Content of the article: "Destiny, while it has issues as a game, is undeniably a masterpiece as a whole."
When I first purchased Destiny in 2014, I played for a short while. Not understanding the hype behind the gameplay as a whole and disliking the forced parameter of controller use, I played through the main storylines as swiftly as possible and promptly got lost, not understanding the concept behind looter shooters at the time. Admittedly in hindsight it's strange to see that I didn't get the point, being a veteran World of Warcraft and RIFT player.
However, I digress. After I ceased playing, I only watched as some of my friends did newer raids. I was a very timid and meek person back in those days, unsure of my own skill (something I still struggle with even today in Destiny 2, Year 3,) always comparing myself to those around me and not knowing how I measure up. It wasn't the mechanics or coordination or skill that captivated me though. Sure, I wanted to be good, but I cared about something else more: the rest of the game itself.
I dropped off the radar for a while, didn't keep up with the game. I effectively never touched Destiny 1 from that point onward, only later in the time leading up to Destiny 2's launch did I begin playing again, but that's a story I'll save for another day.
Then, I got the chance to play the beta. Protheon, a strike boss that will live in my mind for the remainder of my life, famous for getting absolutely fucking walloped before even exiting first phase. I looked up at that towering Vex and had one thought: "I am buying this game ."
As I reran the strike with my friends, playing over and over and over, trying out different weapons and trying to bug-hunt so I could send feedback to Bungie, I became appreciative of the work they had done. The strike had so much care put into it, so much effort. Sound design, gun responsivity and the general artwork of each character model and their armors floored me. That was until I saw the supers, the improvements of which completely sent me into the heliopause. Golden Gun flared with an open disregard for safety, evaporating each enemy the weapon so much as grazed. Dawnblade flickering embers from left and right, slicing maelstrom of fury and sun, Hammer of Sol exploding into molten fury and solar vortexes. Nova Bomb entrapping and devouring everything it saw, casting it into a disintegrating maw. Shadowshot's tether lashing out, tendrils of death from an unknown place. I could go on and on and on about how drawn in I was by the stunning visuals.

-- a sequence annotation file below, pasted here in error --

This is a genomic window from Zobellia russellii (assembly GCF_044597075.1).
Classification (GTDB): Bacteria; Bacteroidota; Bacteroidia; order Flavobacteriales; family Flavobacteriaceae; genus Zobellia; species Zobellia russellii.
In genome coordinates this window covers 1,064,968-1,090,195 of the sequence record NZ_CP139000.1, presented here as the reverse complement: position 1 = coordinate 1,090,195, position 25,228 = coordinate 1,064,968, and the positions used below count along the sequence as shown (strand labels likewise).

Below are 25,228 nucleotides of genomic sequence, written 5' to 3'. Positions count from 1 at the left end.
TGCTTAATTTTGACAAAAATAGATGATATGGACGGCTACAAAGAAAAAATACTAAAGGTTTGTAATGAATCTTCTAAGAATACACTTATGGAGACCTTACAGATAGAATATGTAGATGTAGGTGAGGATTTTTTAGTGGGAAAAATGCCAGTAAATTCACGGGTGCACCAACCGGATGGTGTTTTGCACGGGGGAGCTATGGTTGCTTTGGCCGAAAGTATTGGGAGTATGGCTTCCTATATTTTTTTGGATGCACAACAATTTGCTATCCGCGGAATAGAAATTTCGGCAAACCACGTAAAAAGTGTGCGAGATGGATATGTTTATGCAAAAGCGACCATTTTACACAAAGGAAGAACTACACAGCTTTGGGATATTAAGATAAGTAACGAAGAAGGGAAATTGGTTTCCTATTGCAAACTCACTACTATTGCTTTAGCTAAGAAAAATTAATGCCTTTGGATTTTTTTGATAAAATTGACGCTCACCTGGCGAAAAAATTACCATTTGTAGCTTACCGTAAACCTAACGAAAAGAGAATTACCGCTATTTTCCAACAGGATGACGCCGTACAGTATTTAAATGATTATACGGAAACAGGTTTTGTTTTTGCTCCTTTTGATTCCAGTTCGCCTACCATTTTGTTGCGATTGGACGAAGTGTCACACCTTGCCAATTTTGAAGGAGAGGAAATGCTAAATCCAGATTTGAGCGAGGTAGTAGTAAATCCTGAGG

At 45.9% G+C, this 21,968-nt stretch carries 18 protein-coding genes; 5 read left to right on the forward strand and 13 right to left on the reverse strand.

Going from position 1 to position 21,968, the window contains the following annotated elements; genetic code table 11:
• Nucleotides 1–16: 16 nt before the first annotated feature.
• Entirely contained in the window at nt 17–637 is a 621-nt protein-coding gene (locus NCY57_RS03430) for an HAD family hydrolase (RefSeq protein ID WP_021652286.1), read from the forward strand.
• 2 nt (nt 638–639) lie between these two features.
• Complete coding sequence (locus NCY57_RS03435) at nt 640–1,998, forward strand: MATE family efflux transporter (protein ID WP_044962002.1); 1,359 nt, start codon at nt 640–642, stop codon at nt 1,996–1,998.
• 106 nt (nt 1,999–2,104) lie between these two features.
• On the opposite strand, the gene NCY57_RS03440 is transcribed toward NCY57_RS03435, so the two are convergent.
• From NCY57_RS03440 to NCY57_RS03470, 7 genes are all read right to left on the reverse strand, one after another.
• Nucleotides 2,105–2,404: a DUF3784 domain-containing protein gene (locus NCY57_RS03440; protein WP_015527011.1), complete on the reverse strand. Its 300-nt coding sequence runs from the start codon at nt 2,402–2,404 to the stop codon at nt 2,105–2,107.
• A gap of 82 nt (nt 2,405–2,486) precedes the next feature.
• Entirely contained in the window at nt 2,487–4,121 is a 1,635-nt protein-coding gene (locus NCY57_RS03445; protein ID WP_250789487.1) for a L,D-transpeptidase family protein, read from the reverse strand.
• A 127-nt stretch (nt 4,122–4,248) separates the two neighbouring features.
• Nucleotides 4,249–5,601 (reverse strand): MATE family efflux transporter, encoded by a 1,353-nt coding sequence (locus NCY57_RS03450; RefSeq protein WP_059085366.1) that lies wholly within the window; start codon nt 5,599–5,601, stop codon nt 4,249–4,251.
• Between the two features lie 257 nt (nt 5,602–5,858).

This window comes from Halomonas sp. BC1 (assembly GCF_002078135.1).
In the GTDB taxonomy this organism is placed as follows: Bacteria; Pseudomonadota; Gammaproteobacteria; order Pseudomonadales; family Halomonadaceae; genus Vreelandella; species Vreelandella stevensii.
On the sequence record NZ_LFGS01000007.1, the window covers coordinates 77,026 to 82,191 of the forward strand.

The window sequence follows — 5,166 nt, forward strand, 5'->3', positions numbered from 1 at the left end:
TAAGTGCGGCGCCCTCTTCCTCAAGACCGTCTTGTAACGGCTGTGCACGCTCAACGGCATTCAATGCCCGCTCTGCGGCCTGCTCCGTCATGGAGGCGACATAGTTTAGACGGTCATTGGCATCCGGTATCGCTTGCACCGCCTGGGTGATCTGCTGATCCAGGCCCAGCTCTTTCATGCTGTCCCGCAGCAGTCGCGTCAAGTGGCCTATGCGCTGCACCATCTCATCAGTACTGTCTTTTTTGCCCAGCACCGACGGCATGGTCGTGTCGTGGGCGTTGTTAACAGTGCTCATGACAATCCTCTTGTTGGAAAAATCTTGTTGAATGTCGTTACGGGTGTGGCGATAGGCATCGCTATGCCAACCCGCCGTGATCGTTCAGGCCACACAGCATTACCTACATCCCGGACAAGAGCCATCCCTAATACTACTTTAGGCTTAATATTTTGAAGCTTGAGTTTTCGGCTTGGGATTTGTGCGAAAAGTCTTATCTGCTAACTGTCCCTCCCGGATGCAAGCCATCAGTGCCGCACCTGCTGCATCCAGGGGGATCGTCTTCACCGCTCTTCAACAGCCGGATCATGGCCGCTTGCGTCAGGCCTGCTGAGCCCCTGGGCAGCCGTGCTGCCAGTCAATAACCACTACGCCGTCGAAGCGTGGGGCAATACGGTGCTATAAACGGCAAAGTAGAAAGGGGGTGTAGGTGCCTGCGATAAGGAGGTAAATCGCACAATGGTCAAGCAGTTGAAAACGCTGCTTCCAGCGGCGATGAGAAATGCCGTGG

A year later, I saw Forsaken. This part deserves its own paragraph. Why? In their finality, I have never witnessed anything more gorgeous than Year 2 Supers in a video game. They remain some of the greatest examples of complete synchronicity in terms of SFX/VFX coupling. A fully-realized harmonization of all things necessary to make a Super live up to its namesake—Ultimate mastery of the Light made incarnate. Every last thread of the unique tapestry that is the Destiny 2 particle effects was woven into an exquisite depiction of our Traveler's retribution.
Michael Salvatori leaves nothing to be desired in the music department. I find myself listening to the Destiny soundtrack simply to help myself do simple things as routine, as the BGM was so potent that it became a mainstay of my daily life since I played so much. I often listened to it in college to help me focus on work and maintain a sense of normalcy even while cramming. Since then, I have only praised one other game's soundtrack as being so spectacular (that game being Supergiant's "Bastion")
What I'm getting at is how often this wonderful, beautiful work of art is commonly passed by as a "bad game" simply because it has a fair share of endgame problems that need to be addressed. People who wakeboard that shallow assessment will never know what Destiny has in store for them. There is so much soul in this game, its art assets, enemy design, sound design, world design, lore, musical score, weapons and the feedback from each individual archetype.
I see a lot of negativity on the subreddit, and that's to be expected. Oftentimes, people are only vocal when discontent. I just wanted to help lighten the load a little.
So, from a humble single player that loves your work, thank you, Bungie. I know I speak for a lot of people when I say: I love this game. dmg, if you see this, I'd appreciate if you passed it along to any of the staff who seem in need of cheering up.
- Seems like every gaming friend I make is specific to one game. What to play to make friends who will persist beyond just that game? (Perhaps also plug discussion about single game devotion in and of itself.)
- Happy Birthday Diablo 2 – what is your story with the game?
- Warframe n00b long time Bungie guy
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